The other board members weigh in. Ana Chaud, the owner of Garden Bar, a fast casual restaurant chain, relays a story about her brother-in-law, a Thomson Reuters employee who was given a subsidy to set up a home office after the company eliminated a corporate office. Women’s Plaza, she says, can market itself as an “Airbnb” for corporations looking to outsource office space. Chaud, also a native Brazilian, recalls meeting Martin-Porath in IKEA in March 2008, the day after Chaud moved to Portland. “I said, ‘I need a friend!’” Martin-Porath interjects, “I said: ‘I’m a good one!’”

Stephanie Austin, a 27-year old communications manager for First Tech Federal Union, doesn’t have children. “My mother chose not to work and I saw the toll it took on her,” says Austin. “As a millennial looking for work life balance, I see Women’s Plaza as a solution.” Liana Walters, a Montessori teacher, worked at a summer camp Martin-Porath’s sons attended in 2014. “I saw her ethics, how she dealt with parents and children in such a friendly manner,” Martin-Porath says. “I was like: ‘Oh my God, I’ve got to get this girl!’”

Martin-Porath laughs when asked if the Women’s Plaza model, and her passion for it, betray her Latin American roots, where plazas and family support systems are arguably more common than in the U.S. “It’s a concept that comes from my heart and from wanting to help people.” These kinds of statements, which spring forth as spontaneous outpourings of feeling, can make Martin-Porath sound, well, sentimental. Yet as social entrepreneurship becomes the buzzword, feelings and emotions are becoming the new green among entrepreneurs and C-suite denizens alike. (Portland’s “Love Summit,” which featured CEOs like Dan Wieden and David Howitt, attracted more than 150 business people this past June.)

Martin-Porath is “not all Kumbaya,” Chaud observes. “She’s a go-getter. She finds a way to get things done.” Kelley Tralle, a training director for Multnomah County, where she met and became close friends with Martin-Porath, says, “Glaucia is an inspiration, constantly checking in with folks, giving you a hug and kiss. But what’s amazing is she has the vision, the charisma and the passion, and is also able to dive into the details and put an action plan into place.”

In an email, Sara Kushner, a small business owner who is interested in relocating her home office to Women’s Plaza, explained the allure of the co-working space and its leader: “Glaucia, I’ve learned, is a magnet for great people.”

As this article went to press in mid-August, Martin-Porath was negotiating a lease on an 11,000-square-foot warehouse space in inner Northeast Portland. The plaza will have capacity for 124 workers spread out over 11 offices, 12 cubicles and several “hot desks,” long tables where individuals can work communally. Rental prices will range from $150 to more than $1,000 per month, she says.

Last month Martin-Porath also announced an unexpected partnership with New York City Explorers, a pioneering Brooklyn-based family of companies, including a co-working space for parents, babysitting services, a day care center and an after-school program. New York City Explorers will operate the Women’s Plaza day care center, to be called Portland City Explorers. It will have capacity for 70 children and mothers working at Women’s Plaza will be guaranteed a spot.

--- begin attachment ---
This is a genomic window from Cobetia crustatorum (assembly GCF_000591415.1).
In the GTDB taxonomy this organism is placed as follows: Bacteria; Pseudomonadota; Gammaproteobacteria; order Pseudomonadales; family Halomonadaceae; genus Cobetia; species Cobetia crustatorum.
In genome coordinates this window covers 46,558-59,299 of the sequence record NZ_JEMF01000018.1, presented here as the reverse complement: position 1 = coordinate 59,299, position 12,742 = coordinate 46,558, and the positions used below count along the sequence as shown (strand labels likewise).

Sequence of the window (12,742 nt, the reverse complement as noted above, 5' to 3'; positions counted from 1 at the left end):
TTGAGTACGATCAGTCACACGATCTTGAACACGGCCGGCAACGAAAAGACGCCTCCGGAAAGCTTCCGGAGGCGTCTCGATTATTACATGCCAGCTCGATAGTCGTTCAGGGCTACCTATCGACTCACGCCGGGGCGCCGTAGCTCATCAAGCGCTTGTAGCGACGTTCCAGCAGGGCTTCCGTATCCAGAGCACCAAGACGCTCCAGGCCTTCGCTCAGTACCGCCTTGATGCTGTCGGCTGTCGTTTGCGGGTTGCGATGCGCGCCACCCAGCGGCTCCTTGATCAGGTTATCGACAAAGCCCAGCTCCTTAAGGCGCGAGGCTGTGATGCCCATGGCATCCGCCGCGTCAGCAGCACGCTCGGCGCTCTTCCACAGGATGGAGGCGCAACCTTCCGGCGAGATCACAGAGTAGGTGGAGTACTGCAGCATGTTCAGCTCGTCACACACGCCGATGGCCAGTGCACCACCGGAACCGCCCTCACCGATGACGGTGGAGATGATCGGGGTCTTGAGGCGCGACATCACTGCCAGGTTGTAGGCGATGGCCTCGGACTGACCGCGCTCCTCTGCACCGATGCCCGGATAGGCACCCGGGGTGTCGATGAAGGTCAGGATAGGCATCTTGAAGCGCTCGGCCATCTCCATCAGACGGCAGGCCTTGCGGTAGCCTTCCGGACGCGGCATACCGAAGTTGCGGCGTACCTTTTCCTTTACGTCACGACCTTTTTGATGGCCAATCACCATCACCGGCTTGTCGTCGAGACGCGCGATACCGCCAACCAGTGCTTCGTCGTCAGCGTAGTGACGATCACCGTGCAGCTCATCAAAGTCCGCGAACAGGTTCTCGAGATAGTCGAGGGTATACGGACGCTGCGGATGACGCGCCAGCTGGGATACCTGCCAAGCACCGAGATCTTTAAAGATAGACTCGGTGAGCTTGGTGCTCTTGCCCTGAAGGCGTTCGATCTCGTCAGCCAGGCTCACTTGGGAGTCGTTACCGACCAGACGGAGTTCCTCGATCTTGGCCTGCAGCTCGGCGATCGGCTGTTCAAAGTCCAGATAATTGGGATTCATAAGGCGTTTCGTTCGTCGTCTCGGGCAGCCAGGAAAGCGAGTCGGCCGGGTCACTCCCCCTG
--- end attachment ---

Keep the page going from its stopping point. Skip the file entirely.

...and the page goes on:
“It was timely. I was interested,” says New York City Explorers co-founder and CEO Kisha Edwards-Gandsy, who stopped by the Oregon Business office in July, when she was visiting Portland to scout the Women’s Plaza location. Her partnership with Martin-Porath is another 21st-century social and entrepreneurial networking moment. The two women met through Beacom, who in 2008 was living in New York as a graduate student and was an early investor in New York City Explorers.

When Martin-Porath told her about the co-working space, “I wanted to support her,” Beacom says. “I said, ‘You really need to talk to Kisha; she’s the expert on this.” The 33-year-old Edwards-Gandsy, Beacom adds, is a “true visionary.”

“We hit it off on a business level,” Edwards-Gandsy says, adding that she had been thinking about opening a West Coast location. “People have been calling us from all over the country because we are the only co-working space with child care in New York City. Glaucia was like, ‘This is what we need. And I was like, ‘Well, we figured it out.’”

Women’s Plaza isn’t the only co-working space with child care. There is New York City Explorers, and NextKids in San Francisco. A handful of others are set to launch in Seattle and Chicago. Women’s Plaza pushes the envelope. Martin-Porath’s marketing strategy involves selling memberships not only to entrepreneurs but also to companies that employ women with young children. “They can use the center as a satellite office and rotate the employees so they have all the professional amenities,” she says.

“The complicated piece is the capacity issue,” continues Martin-Porath: how do you keep all the spots filled as employees cycle in and out and children get older? She is creating a matrix to account for the variables and guarantee a steady income stream. As she crunches the numbers, she tries to stay focused on the bigger picture. “I want to shift the paradigm for companies so women have an easy transition between work, maternity leave and back.”

Martin-Porath is not alone in her ambitions. In the U.S., only 12% of private-sector employers offer paid family leave. But these policies are beginning to percolate down the food chain. In addition to millennial work habits favoring flex-time, global developments are also trending toward more family-friendly work policies, experts say.

“Women are falling out of the workforce left and right because of maternity issues,” says Beacom. “Companies are going, ‘Oh my gosh. What can we do?’” Beacom herself launched the Center for Parental Leave after Australia passed legislation in 2013 requiring companies with more than 100 employees to disclose the number of female workers and adopt strategies to meet gender diversity targets. Today, most of Beacom’s clients are in Australia, although she works out of a Portland office.

Disparities in national parental leave policies are also prompting American companies to add paid leave, Beacom adds. “A lot of companies are international in scope. If Nike is offering 32 weeks of paid leave in Germany and only two in the U.S., there is a real issue. You’re not able to bring talent to the company.”